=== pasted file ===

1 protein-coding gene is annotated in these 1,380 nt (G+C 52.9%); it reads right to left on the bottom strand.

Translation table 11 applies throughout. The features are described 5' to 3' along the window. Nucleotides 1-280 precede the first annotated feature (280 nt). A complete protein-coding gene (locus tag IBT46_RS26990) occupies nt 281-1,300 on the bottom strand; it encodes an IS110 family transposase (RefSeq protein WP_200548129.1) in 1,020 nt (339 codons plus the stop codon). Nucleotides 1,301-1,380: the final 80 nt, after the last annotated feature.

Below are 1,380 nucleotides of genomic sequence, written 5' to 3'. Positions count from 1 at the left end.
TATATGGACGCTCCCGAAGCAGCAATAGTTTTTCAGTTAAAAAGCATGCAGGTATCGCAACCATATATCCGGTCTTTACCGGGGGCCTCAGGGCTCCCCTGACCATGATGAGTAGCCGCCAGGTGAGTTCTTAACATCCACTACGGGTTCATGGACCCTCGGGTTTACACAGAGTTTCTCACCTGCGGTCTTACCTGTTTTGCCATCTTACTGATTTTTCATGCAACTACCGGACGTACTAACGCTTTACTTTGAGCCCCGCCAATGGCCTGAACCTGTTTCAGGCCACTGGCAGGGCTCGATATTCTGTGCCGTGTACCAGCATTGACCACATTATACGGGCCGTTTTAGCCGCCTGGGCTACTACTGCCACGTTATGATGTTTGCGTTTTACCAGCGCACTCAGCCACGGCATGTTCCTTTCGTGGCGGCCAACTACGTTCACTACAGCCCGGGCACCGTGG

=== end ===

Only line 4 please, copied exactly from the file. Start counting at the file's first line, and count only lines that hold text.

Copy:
TATATGGACGCTCCCGAAGCAGCAATAGTTTTTCAGTTAAAAAGCATGCAGGTATCGCAACCATATATCCGGTCTTTACCGGGGGCCTCAGGGCTCCCCTGACCATGATGAGTAGCCGCCAGGTGAGTTCTTAACATCCACTACGGGTTCATGGACCCTCGGGTTTACACAGAGTTTCTCACCTGCGGTCTTACCTGTTTTGCCATCTTACTGATTTTTCATGCAACTACCGGACGTACTAACGCTTTACTTTGAGCCCCGCCAATGGCCTGAACCTGTTTCAGGCCACTGGCAGGGCTCGATATTCTGTGCCGTGTACCAGCATTGACCACATTATACGGGCCGTTTTAGCCGCCTGGGCTACTACTGCCACGTTATGATGTTTGCGTTTTACCAGCGCACTCAGCCACGGCATGTTCCTTTCGTGGCGGCCAACTACGTTCACTACAGCCCGGGCACCGTGG